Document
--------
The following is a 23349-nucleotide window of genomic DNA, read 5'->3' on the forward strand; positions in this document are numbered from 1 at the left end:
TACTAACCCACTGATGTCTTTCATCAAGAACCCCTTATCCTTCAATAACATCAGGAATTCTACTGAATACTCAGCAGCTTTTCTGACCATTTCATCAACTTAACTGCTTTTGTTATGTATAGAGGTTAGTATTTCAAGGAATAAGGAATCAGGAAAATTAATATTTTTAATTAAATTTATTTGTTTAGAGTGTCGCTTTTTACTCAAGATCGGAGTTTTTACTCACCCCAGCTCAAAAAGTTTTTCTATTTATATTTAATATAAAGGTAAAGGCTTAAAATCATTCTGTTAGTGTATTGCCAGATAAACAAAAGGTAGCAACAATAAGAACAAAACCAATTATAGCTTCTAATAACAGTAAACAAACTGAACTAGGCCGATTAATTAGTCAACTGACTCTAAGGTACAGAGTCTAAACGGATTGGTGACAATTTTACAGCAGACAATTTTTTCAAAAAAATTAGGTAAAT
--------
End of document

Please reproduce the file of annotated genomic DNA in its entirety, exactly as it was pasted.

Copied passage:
The following is a 23349-nucleotide window of genomic DNA, read 5'->3' on the forward strand; positions in this document are numbered from 1 at the left end:
TACTAACCCACTGATGTCTTTCATCAAGAACCCCTTATCCTTCAATAACATCAGGAATTCTACTGAATACTCAGCAGCTTTTCTGACCATTTCATCAACTTAACTGCTTTTGTTATGTATAGAGGTTAGTATTTCAAGGAATAAGGAATCAGGAAAATTAATATTTTTAATTAAATTTATTTGTTTAGAGTGTCGCTTTTTACTCAAGATCGGAGTTTTTACTCACCCCAGCTCAAAAAGTTTTTCTATTTATATTTAATATAAAGGTAAAGGCTTAAAATCATTCTGTTAGTGTATTGCCAGATAAACAAAAGGTAGCAACAATAAGAACAAAACCAATTATAGCTTCTAATAACAGTAAACAAACTGAACTAGGCCGATTAATTAGTCAACTGACTCTAAGGTACAGAGTCTAAACGGATTGGTGACAATTTTACAGCAGACAATTTTTTCAAAAAAATTAGGTAAAT